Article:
Nick Sandler has an enviable job. Without having to stress about the day-to-day hassles of running a business, Nick’s remit is to be ‘creative’. In fact, it is in his job title: ‘creative chef’ for sandwich chain Pret A Manger. This means working in the kitchen all day developing original ideas using new and interesting ingredients. Lucky for some.“Our food meetings are great fun, they really are,” he says, clearly delighting in the role, which he took up at the end of 2004. “It’s the high point of my week and I’m working up to it the whole time, trying to think of how to sell ideas to the other members of the team.”Whereas some companies are happy to trust their faithful old recipes and customer favourites to steer their business, Pret displays an almost obsessive-compulsive compunction to tinker with its products.In the first three weeks of January alone it made 28 changes to its products. These ranged from small changes in seasoning to replacing lines with new products, to introducing four own-label drinks. Creating novel yet commercial products with strong branding and company ethics – including clean labels, eco-friendly packaging and left-overs distributed among homelessness charities – has seen the company carve out a niche for itself in the high street sandwich trade, not to mention a loyal customer base.National presencePret was established as a one-off shop by university friends Julian Metcalfe and Sinclair Beecham in Victoria, London, in 1986. The chain, which now has a strong grip on the capital, has since branched out nationally. It now has 150 outlets in places such as Brighton, Manchester, Birmingham, York, Leeds, Glasgow and Edinburgh, as well as stores in New York and Hong Kong.Today, Pret turns over around £150m a year. In 2001 McDonald’s bought a 33% stake for £50m. Pret constantly reviews its use of ingredients and holds twice-weekly food meetings where Mr Sandler, the food team and Julian Metcalfe, now creative director, thrash out their latest ideas. One new ingredient that Pret is pioneering is a mayonnaise replacement for sandwiches and salads derived from a Lebanese recipe that uses labna – a thick yoghurt. Branded Yummy Yoghurt, it is still relatively high in fat, but contains less than mayonnaise. With a distinctive creamy flavour and slight tang, its healthy bacteria content also appeals to consumers with a probiotic bent.Food manager Ian Watson co-ordinates the whole team, and Nick works closely with development chef Richard Edney, making as many different salad and sandwich combinations as possible until they hit upon the jackpot. “If we’ve got a new roasted tomato in, we’ll try to use it in every possible way,” says Nick.The technical department tests all new sandwich creations for shelf-life, weights and measurements. The sandwiches are made fresh daily and are not stored overnight. An eight-hour shelf-life means the avocado cannot turn brown, the bread should not become soggy and the product must retain its visual appeal for the duration of its time on-shelf.The department will also check the salt content. Pret has taken a responsible approach to salt by reducing the amount in all of its key products. But Mr Sandler explains that salt is not the be-all and end-all of flavouring a product. “The thing about salt is that consumers can’t take it out, but they can add it if they want to,” he reasons. “We always look at getting other flavours into our sandwiches, such as lemon juice, or more pepper, or more spices. We’re always looking at ‘ethnic’ ingredients, whether it is a harissa (chilli) paste from Morocco or a rendang curry paste from Malaysia. We will never shy away from using these sorts of flavours.”Fishing for ideasSubtler changes to existing flavours can equally pay off. Pret recently tweaked its traditionally smoked salmon by leaving on the skin that forms during smoking (called the pellicle) for a more immediate, powerful smoky flavour. Previously the subtlety of the smokiness was lost amid the other ingredients, says Mr Sandler.The choice of bread is also important for the balance of a sandwich. Careful thought goes into getting the blend between breads and fillings right, he says. “For example, when you think of chorizo or cured meats, you think baguettes. The flavours in a wholegrain bread would be too strong. So we’re always thinking about combinations.”In recent times, the company switched bread supplier from one of the big three plant bakers to a smaller scale producer – Fosters Bakery, based in Barnsley, South Yorkshire. And when sandwiches are your stock in trade it is worth getting the bread right. Mr Sandler says he has high hopes for Pret’s Artisan Baguette, trialled in selected shops in January, with a ham, egg and Italian cheese filling for £2.70. This is the latest addition to its range of 15 baguettes, 80,000 of which are sold every week.“It’s a French bread with a bit of sourdough in it – a multi-cereal, as they call it. We hope to give it wider distribution.”The recipe was devised by French catering company Le Notre and is made by French bakery Bridor based in Brittany partly from levain, with a slow fermentation process. It is hand-finished and part-baked in a stone oven, and baked-off in-store. Slim pickingsThe company is also prepared to try out new formats, such as its Slim Pret single sandwiches, which have been successful despite initial doubts.“Are people downgrading from a normal sandwich or are they upgrading from a soup?” he speculates. “How do you assess whether they are taking away from another part of the business or adding to the business as a whole? These are the questions we have to ask ourselves. But I would say it has been a success because so many people are talking about it.” He adds that the firm is set to continue with the format.In all, Pret sells 29 sandwiches, three wraps as well as the baguettes. Classic Tuna, Super Club and All Day Breakfast are three of its mainstays, but many niche products are assured of their places on the shelves too, he says. “There are some products that sell a bit less, but we have core customers that absolutely love them.”Pret’s pecan pie – an old favourite – is a case in point. By no means a best-seller, the risk of a backlash from Pret’s vocal customers meant a move to replace it was shelved. “Julian called up and said, ‘We cannot take this off the shelf!’” he recalls. Some recent cake products have been devised by Mr Sandler, but others are developed with Pret’s suppliers, such as the mixed berry doughnut. This is baked rather than fried for a lower calorie content (165 kcal) and sells for 60p. Meanwhile, pastries are sourced from outside suppliers and baked-off in-store.He says Pret is increasingly looking to use meal names with its products, such as a Mushroom Risotto soup. The one-time sandwich-only retailer will be offering a broader range of soups in the coming months. An improved range has already seen sales of soups increase from 1% to over 5% of total sales in a good week. One of the reasons, apart from landing some fantastic recipes, he says, was finding a method of serving large volumes of soup easily.“We heat up a lot of soup, put it in cups, and keep them in a hot cupboard. The last thing you want to be doing is ladling out soup at lunchtime.” It also uses this system for a range of hot wraps. The wraps are assembled, wrapped in brown paper, put in the oven for 15 minutes and then kept in a hot cabinet for up to two hours.Future horizonsKitchen staff make up most of the products daily in the in-store kitchens and the ease with which a product can be assembled informs NPD. And there is, of course, one big limit to innovation: the customer. “I don’t think we’d ever remove mayonnaise from the business completely,” he says. “There’d be a national outcry!”So what’s next on the horizon? “We’re looking at introducing more complex carbohydrates into the food with lots of colour,” he reveals. “We’re looking at more ethnic foods, mainly Mediterranean, where a lot of the healthy foods come from, like olive oils, fresh herbs, yoghurts, chickpeas and lentils.” Pret’s main focus will still be to continually upgrade its ingredient, he adds. There is even a rallying call for small ingredients suppliers to get in touch via its website.Also published online for bakers seeking sandwich inspiration is a full list of the company’s recipes. Meanwhile a Pret A Manger recipe book is in development.Finally, what is the single best tip he could offer a baker looking to revamp their sandwiches? “Julian Metcalfe has this classic comment – he’ll look at a sandwich, shake his head and say ‘too brown’. That’s one of my major defining factors when creating new sandwiches!” Nick SandlerCo-founder of SoupWorks, which specialised in selling hot soup from retail units, Nick has been creative chef at Pret A Manger since late 2004. He previously worked as a development chef for companies such as Duchy Originals, Joubere and others, and has written three books: Soup, Mushroom, and Preserved. He is presently compiling The Duchy Originals Cookbook, due to be published in September.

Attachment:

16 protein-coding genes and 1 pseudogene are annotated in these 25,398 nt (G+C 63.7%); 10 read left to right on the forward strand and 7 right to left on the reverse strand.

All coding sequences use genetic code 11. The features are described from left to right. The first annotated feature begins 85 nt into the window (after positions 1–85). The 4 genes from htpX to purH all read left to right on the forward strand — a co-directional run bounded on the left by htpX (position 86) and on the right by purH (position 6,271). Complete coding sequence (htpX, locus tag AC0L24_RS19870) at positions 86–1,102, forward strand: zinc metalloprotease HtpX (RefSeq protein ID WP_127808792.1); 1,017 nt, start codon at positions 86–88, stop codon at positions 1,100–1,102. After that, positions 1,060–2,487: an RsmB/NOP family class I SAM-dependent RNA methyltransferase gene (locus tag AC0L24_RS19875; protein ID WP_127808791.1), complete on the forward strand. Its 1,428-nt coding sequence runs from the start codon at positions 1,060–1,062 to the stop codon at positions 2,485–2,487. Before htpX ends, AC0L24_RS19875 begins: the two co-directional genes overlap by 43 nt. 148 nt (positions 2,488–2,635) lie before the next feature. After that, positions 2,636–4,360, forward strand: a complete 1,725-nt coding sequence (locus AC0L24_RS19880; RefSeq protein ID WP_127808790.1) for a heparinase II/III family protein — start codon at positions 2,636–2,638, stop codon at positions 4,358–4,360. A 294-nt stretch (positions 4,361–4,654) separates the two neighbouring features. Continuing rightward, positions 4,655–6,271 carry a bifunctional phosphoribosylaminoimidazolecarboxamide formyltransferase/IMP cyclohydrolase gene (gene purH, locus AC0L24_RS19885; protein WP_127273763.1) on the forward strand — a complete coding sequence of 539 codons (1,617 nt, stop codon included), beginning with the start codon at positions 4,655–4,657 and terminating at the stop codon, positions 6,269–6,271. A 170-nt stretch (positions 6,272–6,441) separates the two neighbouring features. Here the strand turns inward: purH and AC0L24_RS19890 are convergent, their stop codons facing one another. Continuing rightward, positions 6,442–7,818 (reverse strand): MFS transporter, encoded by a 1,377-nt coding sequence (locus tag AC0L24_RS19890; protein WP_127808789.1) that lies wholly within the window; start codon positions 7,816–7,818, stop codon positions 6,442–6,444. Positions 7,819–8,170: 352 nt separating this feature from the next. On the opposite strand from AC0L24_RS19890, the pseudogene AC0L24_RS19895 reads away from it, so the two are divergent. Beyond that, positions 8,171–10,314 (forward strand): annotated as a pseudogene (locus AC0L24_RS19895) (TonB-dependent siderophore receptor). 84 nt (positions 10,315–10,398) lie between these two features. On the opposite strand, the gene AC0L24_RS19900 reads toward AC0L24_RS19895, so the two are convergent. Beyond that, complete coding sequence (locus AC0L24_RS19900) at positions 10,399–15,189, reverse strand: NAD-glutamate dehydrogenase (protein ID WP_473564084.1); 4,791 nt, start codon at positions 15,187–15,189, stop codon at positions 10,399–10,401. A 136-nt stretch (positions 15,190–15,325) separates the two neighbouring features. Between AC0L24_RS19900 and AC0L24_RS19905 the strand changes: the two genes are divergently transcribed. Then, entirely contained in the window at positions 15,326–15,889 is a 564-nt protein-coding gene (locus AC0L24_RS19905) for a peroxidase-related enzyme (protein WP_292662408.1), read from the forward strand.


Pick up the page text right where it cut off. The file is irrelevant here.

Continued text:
Bakery equipment integrator Eurobake (stand J230) will unveil a new range of conveying, packaging and palletising equipment from Komatec, along with a range of robotic system solutions for end-of-line automation.Information will also be available on the Mondial Forni MACS oven – a multi-deck travelling convection oven – as well as on the Kemper range of spiral mixers and new President mixer, which offers intensive mixing and high dough volumes. Also on the stand will be the range of Jongerious bagging and slicing equipment, Mondial Freddo retarders provers and Kemper bread and roll plant.